The only accessible records of the First World War are notes in a Service Register on the Battle of Delville Wood on July 16th 1916, and Armistice Day, November 11th. It was, however, during those years that the Khaiso Mission, later to play an important role in this parish, was started by a missionary by the name of John Fuller.
One of the most remarkable incumbents of Christ Church was Bishop John Latimer Fuller (1870 – 1950) who was appointed Vicar of Pietersburg in 1921. His life is described in detail and with much respect and nostalgia by past pupils in recent newsletters of the All Saints Parish (A.C.S.A) in Seshego.
He wrote two books about his missionary work in this area and in Mozambique from 1905 onwards and was founder of the Grace Dieu Teachers College – today Setotolwane – near Pietersburg, the training ground of among many others the distinguishing painter Gerard Sekoto. Bishop Fuller and his wife were involved for years in the development of Grace Dieu and Khaiso School, a nursery school, a social work mission and a medical mission. The demise of a 50 year long tradition of Anglican education during the early apartheid years was a great loss to the Northern Transvaal.
There is, happily, a living link with Bishop Fuller, for Mary Ann Kisten, a member of Christ Church congregation today, was adopted as a baby by the Fullers during the twenties. She was baptised at Christ Church and confirmed in Khaiso School chapel.
The records show that Christ Church cannot be accused of failing to contribute to the social life of the Pietersburg community, since from the Thirties to the mid Forties the parish held an annual New Years Eve Dance in the Town Hall, which did not start until midnight on the 31st December. During the Second World War soldiers were charged half price to attend this dance.
The records also tell us that in May 1940 His Majesty King George VI called for a day of prayer. In June the Rector, the Revd F Clarke, was released by the Bishop for service as Chaplain to the Botha Regiment which was recruited mainly from the Pietersburg area. The Chaplain from Grace Dieu, the Revd Chas Jones then assisted with services at Christ Church until the arrival of the Revd H.F.A Treble in 1943. The Revd C Jones is remembered by parishioners Ida Goddard for “being an inspiration to us all during the war years”.
Throughout the war the names of those congregants serving in the forces, and of those killed or injured, were read out each week. The lectern in the church bears a complete list of those who gave their lives in the war.
The Jubilee of Christ Church parish was held in 1955 and many people who had been present in 1895, were able to join in the celebration. A picnic was held for the children and there was also a parish party and thanksgiving service.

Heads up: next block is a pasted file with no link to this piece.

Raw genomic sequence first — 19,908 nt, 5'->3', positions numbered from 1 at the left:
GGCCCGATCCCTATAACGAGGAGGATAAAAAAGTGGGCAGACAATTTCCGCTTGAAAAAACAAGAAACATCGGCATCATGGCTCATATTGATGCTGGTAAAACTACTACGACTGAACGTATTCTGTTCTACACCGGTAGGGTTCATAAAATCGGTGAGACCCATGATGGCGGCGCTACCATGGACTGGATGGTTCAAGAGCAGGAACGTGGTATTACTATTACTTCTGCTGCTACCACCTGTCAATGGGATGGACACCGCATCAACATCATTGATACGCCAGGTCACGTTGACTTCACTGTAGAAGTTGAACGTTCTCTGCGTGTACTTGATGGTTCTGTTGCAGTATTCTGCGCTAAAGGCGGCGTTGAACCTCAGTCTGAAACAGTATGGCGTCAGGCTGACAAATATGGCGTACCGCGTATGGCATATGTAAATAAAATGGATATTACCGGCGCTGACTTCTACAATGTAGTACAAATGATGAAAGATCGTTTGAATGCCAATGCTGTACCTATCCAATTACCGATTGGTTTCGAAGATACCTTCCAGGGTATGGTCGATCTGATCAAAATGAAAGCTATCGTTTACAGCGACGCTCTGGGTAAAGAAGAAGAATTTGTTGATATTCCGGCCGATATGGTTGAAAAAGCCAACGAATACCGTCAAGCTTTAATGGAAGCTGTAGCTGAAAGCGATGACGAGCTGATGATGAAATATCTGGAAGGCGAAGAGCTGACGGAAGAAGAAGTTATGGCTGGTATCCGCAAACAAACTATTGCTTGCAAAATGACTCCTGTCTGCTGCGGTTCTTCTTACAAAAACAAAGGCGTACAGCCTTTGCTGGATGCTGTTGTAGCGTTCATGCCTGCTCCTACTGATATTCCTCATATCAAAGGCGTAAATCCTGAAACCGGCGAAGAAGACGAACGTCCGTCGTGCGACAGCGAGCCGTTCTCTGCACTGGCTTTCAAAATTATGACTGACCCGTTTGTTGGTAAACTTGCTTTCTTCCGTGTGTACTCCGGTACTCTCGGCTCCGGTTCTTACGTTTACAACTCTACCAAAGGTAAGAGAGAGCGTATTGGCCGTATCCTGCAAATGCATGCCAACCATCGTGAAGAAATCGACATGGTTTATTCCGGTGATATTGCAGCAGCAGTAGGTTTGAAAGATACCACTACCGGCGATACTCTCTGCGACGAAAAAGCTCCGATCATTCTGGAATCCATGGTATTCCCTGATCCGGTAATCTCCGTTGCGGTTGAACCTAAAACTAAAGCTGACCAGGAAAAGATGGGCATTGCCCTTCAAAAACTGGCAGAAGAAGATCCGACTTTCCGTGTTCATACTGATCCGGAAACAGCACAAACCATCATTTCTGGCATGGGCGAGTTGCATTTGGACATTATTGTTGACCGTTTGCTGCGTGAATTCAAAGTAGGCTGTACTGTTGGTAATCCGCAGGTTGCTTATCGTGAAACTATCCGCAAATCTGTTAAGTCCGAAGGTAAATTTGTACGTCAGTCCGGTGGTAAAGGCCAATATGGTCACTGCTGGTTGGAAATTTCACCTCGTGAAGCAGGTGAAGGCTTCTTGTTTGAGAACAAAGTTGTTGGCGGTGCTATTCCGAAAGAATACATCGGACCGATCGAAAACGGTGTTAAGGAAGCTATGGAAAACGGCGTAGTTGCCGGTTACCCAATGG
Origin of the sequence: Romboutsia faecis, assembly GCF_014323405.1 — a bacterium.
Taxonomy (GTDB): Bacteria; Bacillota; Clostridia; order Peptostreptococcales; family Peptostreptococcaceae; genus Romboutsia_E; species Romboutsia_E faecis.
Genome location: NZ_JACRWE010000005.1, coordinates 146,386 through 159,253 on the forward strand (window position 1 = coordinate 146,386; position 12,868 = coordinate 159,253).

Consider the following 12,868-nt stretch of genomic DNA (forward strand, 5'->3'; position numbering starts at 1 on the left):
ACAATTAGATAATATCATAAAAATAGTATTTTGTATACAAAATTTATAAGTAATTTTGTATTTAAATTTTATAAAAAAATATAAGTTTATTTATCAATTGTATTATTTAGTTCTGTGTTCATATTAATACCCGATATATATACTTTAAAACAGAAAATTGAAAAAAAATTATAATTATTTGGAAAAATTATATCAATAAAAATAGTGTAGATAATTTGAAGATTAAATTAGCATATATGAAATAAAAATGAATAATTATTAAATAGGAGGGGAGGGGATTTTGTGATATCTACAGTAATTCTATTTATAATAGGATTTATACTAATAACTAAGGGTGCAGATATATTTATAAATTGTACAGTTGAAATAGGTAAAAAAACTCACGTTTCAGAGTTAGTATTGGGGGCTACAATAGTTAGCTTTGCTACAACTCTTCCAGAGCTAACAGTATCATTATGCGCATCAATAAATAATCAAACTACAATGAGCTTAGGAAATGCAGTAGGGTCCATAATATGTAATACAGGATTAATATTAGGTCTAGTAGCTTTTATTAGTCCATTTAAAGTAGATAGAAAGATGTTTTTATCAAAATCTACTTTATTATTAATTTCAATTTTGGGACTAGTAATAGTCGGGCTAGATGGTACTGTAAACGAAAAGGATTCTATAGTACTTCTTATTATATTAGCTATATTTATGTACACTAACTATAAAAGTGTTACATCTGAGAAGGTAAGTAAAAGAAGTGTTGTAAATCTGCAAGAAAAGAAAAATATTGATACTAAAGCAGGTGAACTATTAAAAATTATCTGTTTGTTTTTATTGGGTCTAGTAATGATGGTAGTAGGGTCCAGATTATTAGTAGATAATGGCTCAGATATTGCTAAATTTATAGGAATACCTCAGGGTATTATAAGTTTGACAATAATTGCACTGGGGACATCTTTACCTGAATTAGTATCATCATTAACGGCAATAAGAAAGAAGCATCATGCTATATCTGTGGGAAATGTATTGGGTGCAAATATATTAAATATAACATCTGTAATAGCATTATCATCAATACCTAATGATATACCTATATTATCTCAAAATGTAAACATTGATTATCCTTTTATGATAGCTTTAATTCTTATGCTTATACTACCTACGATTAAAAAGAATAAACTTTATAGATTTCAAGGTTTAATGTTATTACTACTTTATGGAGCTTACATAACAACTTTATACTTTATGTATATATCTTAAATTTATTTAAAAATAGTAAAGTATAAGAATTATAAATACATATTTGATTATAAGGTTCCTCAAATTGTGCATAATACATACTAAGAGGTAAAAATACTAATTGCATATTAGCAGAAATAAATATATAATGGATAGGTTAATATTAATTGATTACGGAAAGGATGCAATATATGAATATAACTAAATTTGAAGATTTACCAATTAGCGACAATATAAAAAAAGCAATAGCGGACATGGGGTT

Less seriously, it is interesting to note that the Church Council minutes at one stage during the fifties give a great deal of attention to getting quotations – some of them quite excessive it is remarked – for installation of a lavatory (presumably a water-borne system) at the Rectory.
In 1957 the Bishop of Pretoria decided to make Pietersburg the Headquarters of the Archdeaconry of the North under the care of Harry Wraige. As the Archdeaconry covered a large area with a number of parishes, missions and chapelries, it was imperative that he be given some assistance and thus in December, Christ Church welcomed its first curate in the person of Trevor Verryn.
On the 9th March of the same year we made history with our first S.A.B.C. broadcast service from Christ Church.
During the apartheid years it was reported by Geoff Goddard in the 1977 Pretoria Diocese Centenary brochure that with the development of other Northern Transvaal parishes, the work in Pietersburg had somewhat diminished while mission efforts in the locality of the town had increased. The same report also mentions that “coloured” members routinely joined in the worship, parish activities, Sunday school and Church Council at Christ Church, a practice that existed throughout the apartheid years.
In an event of major ecumenical significance the centenary of the Pretoria Diocese was celebrated in Pietersburg at the Roman Catholic Cathedral, and many Bishops, including the Bishop of Mozambique, were in attendance.
One of Christ Church’s much loved older members, Harry Starsmore, has fond memories of the seventies. He particularly recalls the Very Revd Mark Nye playing croquet with him on the rectory lawn on Sunday afternoons and enjoying a rewarding and happy weeklong mission held at Christ Church during that time. He also remembers a year when there was no Rector and our dedicated Churchwardens John Le Cordeur and Heinz Haas regularly took communion to the sick. John Le Cordeur’s memory of that period is of the remarkable assistance given to Christ Church by Anglican clergy from other parishes as well as by Pietersburg ministers from other denominations.